Right from the Start
Further emphasizing the superior journalism lately appearing in the Pioneer Press, check out this poignant commentary on homelessness from yesterday (via the Arkansas Democrat-Gazette). Excerpt:
Sick unto death, at the end of his rope, one of the poor in spirit. And he reminds us that no holiday - no holy day - is properly celebrated without remembering the poor, comforting the distraught, tending the sick and seeing, really seeing, the least of these. And for one blessed moment knowing what is important.
Men are taught to lift their eyes, but they may forget to just look around. Show us a sign, we say, as if there were not signs everywhere. We seek The Star, and may not perceive the light of every day, or hear that lonesome whistle, and see our brother approaching.
During lunch today I stopped off at the bank and for the first time ever in leafy, livable Maplewood, I was confronted with two nominally homeless guys with cardboard signs, begging for money on the highway off ramp. The above column was on my mind as I stopped there (seized by a red light, before I could get away). And I considered giving some money to these, the least of JC's brothers. (My sympathetic instincts were increased due to the fact that one of these fellows looked just like Westover. I thought it might have been Westover, perhaps subverting Coleman's next charge that he's too lazy to actually be homeless, so he can't write about them anymore. But, upon further review, the guy on the exit ramp must have weighed 50 more pounds than the wiry Afton scribe.)
But ... my cold, analytical instincts remained as well. These were able bodied, middle-age men aggressively begging in the streets. Given this profile, the inevitable next thought was: 'I hope they don't damage my car or try to kill me.' And, to their enormous credit, they did neither.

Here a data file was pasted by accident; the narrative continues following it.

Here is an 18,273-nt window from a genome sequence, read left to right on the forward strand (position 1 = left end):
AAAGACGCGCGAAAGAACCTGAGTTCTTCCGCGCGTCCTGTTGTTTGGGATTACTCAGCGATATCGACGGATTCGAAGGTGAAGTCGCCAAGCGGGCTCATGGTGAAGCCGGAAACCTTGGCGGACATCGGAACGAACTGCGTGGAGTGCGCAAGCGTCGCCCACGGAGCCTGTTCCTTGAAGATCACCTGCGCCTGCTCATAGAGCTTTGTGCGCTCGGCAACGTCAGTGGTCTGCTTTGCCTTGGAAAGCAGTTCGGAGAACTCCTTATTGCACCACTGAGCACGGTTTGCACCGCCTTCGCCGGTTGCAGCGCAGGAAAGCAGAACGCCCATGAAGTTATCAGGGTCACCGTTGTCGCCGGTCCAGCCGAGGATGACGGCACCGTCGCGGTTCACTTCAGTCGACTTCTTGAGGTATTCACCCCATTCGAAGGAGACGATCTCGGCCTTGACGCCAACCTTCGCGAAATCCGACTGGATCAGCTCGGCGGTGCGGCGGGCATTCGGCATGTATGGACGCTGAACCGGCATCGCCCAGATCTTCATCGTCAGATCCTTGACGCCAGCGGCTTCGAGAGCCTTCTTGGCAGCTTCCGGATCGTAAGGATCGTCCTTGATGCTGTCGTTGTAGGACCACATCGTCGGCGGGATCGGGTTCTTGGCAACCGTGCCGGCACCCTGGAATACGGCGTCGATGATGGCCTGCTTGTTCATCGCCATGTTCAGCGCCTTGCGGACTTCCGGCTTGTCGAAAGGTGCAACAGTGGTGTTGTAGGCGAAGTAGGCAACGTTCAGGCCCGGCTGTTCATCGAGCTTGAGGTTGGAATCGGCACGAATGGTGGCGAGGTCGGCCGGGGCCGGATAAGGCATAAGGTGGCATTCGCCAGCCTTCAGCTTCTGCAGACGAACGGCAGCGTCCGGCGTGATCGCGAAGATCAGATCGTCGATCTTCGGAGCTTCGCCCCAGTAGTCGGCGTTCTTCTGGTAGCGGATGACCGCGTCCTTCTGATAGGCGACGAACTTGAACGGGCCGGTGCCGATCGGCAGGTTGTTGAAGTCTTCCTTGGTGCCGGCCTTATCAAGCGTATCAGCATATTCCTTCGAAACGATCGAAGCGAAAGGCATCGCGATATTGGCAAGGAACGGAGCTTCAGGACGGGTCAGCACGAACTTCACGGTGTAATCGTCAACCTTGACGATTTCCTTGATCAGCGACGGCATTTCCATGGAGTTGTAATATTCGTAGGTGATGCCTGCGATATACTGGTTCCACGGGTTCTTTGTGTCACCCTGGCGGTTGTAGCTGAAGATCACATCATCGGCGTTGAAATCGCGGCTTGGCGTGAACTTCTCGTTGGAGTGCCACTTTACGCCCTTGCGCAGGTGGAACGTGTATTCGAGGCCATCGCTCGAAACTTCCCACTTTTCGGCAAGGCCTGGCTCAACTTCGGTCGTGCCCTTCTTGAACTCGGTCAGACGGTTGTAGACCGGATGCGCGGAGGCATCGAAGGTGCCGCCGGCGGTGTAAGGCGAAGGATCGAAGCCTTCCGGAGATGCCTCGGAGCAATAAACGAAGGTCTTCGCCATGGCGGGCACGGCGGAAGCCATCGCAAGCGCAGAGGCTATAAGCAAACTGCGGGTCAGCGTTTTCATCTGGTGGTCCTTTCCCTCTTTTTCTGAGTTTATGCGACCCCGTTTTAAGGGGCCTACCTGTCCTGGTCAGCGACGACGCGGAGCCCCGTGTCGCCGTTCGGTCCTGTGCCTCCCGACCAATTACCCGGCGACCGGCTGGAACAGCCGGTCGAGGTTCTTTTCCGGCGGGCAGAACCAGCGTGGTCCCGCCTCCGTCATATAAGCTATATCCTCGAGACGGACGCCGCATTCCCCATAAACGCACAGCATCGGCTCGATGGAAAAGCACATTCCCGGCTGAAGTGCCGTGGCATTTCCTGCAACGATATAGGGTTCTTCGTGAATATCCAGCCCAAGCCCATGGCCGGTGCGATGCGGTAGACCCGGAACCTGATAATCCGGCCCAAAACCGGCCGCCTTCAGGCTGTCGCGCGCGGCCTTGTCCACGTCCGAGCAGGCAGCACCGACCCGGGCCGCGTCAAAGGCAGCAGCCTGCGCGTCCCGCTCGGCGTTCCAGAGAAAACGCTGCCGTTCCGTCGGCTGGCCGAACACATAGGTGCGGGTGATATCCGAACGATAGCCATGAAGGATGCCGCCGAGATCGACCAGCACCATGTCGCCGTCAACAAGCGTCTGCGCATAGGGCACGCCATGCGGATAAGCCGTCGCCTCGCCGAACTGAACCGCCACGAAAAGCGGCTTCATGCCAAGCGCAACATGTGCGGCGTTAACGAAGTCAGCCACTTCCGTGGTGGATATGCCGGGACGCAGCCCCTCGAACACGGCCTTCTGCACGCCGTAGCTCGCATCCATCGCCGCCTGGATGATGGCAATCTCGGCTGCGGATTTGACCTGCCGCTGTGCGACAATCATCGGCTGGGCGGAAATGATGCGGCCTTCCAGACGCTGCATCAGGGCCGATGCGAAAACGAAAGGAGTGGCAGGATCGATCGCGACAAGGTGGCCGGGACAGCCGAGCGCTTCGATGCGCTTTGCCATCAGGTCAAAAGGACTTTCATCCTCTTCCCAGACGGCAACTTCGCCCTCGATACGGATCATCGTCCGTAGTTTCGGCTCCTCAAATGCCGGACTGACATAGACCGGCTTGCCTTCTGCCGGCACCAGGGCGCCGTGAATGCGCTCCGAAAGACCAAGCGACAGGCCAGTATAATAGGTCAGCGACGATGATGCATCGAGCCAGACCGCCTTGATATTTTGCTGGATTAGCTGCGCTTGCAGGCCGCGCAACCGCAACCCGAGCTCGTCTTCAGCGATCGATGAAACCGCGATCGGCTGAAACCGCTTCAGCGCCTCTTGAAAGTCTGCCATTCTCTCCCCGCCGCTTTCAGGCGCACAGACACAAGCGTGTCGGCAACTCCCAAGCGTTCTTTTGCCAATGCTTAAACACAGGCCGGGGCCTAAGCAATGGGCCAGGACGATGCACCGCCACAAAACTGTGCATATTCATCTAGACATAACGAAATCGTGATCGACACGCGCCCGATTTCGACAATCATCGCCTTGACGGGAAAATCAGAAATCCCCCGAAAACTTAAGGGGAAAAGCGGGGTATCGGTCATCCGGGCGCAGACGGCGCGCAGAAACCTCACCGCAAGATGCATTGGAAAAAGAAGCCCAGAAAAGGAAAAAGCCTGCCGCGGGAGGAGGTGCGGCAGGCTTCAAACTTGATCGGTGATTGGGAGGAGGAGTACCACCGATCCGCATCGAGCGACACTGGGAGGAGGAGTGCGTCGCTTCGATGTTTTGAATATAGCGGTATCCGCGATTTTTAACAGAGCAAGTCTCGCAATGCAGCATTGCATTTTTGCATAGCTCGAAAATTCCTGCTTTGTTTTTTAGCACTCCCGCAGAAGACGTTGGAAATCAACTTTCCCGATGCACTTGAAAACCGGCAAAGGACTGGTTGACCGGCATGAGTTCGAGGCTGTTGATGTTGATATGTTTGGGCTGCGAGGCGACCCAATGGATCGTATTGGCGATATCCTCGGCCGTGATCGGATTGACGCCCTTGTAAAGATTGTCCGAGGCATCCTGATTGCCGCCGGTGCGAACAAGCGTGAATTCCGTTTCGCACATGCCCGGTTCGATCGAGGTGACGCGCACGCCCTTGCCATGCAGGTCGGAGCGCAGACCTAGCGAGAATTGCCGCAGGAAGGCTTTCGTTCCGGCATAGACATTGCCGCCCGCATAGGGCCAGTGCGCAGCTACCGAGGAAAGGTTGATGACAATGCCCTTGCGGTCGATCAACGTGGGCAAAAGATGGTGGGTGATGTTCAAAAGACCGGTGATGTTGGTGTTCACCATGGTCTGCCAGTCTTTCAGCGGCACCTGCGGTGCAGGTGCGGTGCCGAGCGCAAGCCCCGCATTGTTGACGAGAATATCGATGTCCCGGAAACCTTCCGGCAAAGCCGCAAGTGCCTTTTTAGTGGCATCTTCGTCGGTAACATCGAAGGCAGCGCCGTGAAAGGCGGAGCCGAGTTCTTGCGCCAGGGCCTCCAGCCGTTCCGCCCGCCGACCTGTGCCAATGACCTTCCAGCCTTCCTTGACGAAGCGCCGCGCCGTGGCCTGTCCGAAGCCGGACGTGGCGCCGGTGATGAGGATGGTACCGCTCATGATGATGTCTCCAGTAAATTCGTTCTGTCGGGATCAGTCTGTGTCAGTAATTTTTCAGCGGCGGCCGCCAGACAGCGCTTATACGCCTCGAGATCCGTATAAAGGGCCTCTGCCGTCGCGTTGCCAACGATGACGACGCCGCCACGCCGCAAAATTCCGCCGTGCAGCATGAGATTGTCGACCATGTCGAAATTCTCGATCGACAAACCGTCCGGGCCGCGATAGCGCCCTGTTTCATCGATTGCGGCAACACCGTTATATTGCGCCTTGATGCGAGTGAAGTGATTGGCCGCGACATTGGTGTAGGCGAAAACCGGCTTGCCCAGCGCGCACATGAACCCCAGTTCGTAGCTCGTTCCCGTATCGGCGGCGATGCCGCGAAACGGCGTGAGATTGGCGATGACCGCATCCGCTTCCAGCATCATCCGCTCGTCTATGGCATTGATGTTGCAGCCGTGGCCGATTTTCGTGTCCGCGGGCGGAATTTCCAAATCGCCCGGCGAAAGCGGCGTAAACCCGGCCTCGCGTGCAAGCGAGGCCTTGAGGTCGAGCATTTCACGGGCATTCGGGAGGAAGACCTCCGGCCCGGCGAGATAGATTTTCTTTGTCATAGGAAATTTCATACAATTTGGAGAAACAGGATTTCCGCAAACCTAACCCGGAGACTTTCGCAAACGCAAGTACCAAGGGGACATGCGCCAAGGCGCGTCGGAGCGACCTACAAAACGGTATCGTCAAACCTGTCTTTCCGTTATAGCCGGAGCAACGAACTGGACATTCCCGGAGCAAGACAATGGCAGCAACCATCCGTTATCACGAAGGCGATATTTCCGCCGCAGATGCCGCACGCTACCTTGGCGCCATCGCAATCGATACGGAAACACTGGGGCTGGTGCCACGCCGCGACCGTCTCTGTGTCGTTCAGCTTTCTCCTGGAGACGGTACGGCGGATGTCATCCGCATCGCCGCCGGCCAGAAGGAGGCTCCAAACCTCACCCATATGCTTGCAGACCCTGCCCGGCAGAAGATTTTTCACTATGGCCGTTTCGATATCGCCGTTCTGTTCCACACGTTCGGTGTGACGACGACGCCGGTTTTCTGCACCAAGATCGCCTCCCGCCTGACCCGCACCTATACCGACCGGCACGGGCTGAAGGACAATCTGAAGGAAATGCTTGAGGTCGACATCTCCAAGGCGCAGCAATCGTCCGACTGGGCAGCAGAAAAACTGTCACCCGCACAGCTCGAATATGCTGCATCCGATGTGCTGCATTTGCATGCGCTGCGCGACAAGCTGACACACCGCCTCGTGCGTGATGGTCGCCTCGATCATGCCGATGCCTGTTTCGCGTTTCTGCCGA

I then noticed they were dressed appropriately, even for today's sub-zero temperatures. Hats, gloves, thick jackets with hoods. And they were begging in a relatively nice section of Maplewood. There are no homeless people living on these second ring suburban streets - meaning these guys had the wherewithal to travel.
My further speculation, knowing human nature as I do, is that these two were trying to capitalize on the pre-Christmas "good will towards men" vibe, on this, one of the last working days before the Christmas break. Stationing themselves near a bank, no less, assuring themselvs of an abundance of potential marks with freshly acquired wads of cabbage in their pockets. You have to admire their business savvy. If someone were teaching a course on how to successfully beg for money, these guys would be a good case study. They located near motivated, fully resourced "clients" and were now proceeding with a highly targeted sales pitch, one which many would feel vulnerable too (thanks to cooperative marketing provided by both the Pioneer Press and Star Tribune this week).
These are not necessarily reasons to reject a contribution to them. But, choose to pass I did. While these two are not candidates to join the 21st Century Democrats anytime soon, I'm not at all certain they were the least of anyone's brothers. Their profile indicates they could be the kind of homeless person who freely chooses that lifestyle (to the detriment of all). Which, if not breaking a Commandment, certainly brushes up against a Deadly Sin or two.
More importantly, I didn't want to create an incentive for the practice of begging for money on highway off ramps in Maplewood. People work in that neighborhood and have property values to worry about. Business have customer bases they wish to avoid alienating or frightening off. And, for the able-bodied homeless's own good, they probably should be devoting their early afternoon hours to more productive pursuits than standing in the freezing cold looking for hand outs. I give them money, they feel justified in their efforts, and worst case scenario, they come back another day. In short, not interested.
So what's the moral to this story? I don't know. I read that beautiful editorial on taking care of my fellow human beings and I didn't change my behavior one whit.
Maybe my behavior isn't so bad after all. I give to charities (most prominently the Catholic Church) which address the problems of suffering and need more effectively than street handouts to questionable characters. Maybe I do just fine by the least of our brothers. Maybe I'm a kind, some might say, overly generous soul. Maybe I am a living, breathing embodiment of God's grace, place here on Earth to set an example for all.
Or maybe I need to read that editorial again. I think I missed something the first time.